By Raja Thiagarajan
“—and then I have to cancel the subscriptions—What? I’m sorry, can you repeat that last.”
“I—” Amelia closed her eyes and silently counted out three seconds. It didn’t really help. “Are you telling me you can’t take a minute tomorrow to say goodbye to your granddaughter!?”
She watched her mother’s face, looking for the moment she received the message. As usual, her mother kept her face expressionless. “Believe me, I want to say goodbye to Rachel, but there’s no slack in the schedule.”
Amelia frowned. “Wasn’t there supposed to be some reschedulable personal communications time? What happened to that?”
After a couple of seconds, her mother sighed. “I told you, last month’s solar flare hit the temperate-soil shipment hard. Life Support/Nutrition decided they didn’t feel comfortable certifying it. The replacement will arrive tomorrow, and I need to be on standby in case there are any problems.” Her mother’s expression quirked in a way she hated. “I’m the senior troubleshooter, so it’s my job.” She paused and said, “Of course, if you could set a time when Rachel is available and awake, I can almost certainly build a five-minute break into the schedule.”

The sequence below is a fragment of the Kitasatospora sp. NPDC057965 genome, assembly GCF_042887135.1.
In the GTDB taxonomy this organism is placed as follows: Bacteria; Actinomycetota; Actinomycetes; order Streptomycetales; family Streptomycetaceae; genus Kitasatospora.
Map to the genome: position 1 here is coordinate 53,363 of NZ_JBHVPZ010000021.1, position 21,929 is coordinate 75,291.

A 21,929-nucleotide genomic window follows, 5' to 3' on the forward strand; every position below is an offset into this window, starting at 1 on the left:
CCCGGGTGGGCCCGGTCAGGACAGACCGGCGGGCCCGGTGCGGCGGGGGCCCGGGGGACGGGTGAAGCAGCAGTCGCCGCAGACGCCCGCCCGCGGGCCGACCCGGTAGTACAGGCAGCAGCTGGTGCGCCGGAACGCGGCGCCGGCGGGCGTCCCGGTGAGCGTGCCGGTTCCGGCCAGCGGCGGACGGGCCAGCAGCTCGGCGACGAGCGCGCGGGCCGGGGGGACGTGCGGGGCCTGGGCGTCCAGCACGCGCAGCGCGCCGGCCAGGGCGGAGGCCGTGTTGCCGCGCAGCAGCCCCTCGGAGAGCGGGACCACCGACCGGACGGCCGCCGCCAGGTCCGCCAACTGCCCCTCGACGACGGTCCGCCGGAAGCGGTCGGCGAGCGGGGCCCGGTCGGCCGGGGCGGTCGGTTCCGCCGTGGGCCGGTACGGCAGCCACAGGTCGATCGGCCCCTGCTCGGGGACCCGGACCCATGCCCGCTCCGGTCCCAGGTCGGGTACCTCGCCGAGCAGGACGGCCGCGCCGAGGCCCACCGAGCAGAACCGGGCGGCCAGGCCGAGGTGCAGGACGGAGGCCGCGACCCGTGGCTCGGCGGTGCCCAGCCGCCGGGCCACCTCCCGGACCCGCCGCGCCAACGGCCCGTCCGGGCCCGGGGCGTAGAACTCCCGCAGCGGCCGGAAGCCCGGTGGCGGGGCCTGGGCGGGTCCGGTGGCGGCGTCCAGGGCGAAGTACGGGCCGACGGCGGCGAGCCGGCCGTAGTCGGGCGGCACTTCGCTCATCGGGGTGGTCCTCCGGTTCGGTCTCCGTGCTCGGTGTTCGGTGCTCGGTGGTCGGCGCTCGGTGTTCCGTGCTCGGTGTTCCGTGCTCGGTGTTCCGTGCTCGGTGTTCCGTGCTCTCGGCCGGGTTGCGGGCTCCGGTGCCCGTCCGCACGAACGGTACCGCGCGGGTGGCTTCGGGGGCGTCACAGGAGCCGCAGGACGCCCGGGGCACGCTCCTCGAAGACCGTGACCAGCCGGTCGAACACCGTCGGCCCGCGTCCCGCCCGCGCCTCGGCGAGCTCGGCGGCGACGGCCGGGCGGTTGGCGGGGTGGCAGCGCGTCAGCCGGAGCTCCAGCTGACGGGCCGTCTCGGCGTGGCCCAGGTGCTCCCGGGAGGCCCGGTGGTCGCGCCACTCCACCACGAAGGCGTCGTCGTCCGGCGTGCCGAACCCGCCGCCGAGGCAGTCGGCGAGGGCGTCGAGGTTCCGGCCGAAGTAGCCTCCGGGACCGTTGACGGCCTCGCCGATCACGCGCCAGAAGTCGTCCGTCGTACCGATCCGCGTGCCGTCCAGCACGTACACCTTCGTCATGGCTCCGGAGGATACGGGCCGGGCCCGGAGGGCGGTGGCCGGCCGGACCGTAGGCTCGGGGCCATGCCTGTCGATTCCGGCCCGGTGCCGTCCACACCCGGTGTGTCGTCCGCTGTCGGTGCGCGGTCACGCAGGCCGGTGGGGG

“I’ve heard that—!” Amelia stopped and lowered her voice. “I’ve heard you say that before. And you’ve admitted before that even a scheduled break doesn’t guarantee anything.”
After a couple seconds her mother jerked back a little. That must have been when the message arrived. “You know that isn’t fair. This is the most complicated project I’ve been a part of, so many moving pieces, and it’s one of the most complicated projects in human history.” Amelia rolled her eyes, but her mother kept talking, of course. “What I don’t understand is why I can’t say goodbye now. Isn’t Rachel right there?”
“Mother! It took me an hour to get Rachel settled! I am not going to wake her up right now!”
A couple seconds, then, “Come on, this could be our last chance—!”
“What did you say to me as a teenager? ‘Your lack of planning is not my emergency’? That goes both ways, mother! And what did you say to me when you joined this project? ‘Rachel is too young, she won’t remember any of this?’ Well now I’m saying the same to you: Rachel won’t remember you, whether or not you say goodbye to her!”
Amelia moved to break the connection. The last thing she saw was the look of hurt on her mother’s face.
Raja Thiagarajan is a software developer with deep interests in science fiction, computing, and progressive rock. He thinks cinema is overrated as an art form and television is underrated.
This was Chapter 1 of a four-part flash fiction series by Raja Thiagarajan. Find links the whole flash fiction cycle below:
- Chapter 1 – “Amelia”
- Chapter 2 – “Interlude”
- Chapter 3 – “A Plague Of…”
- Chapter 4 – “Awake” (TBP Dec 3, 2021)
You can read more of Raja’s flash fiction in Loop Garou, an SF e-zine. Click here to download EPUB and PDF files of Loop Garou 6.
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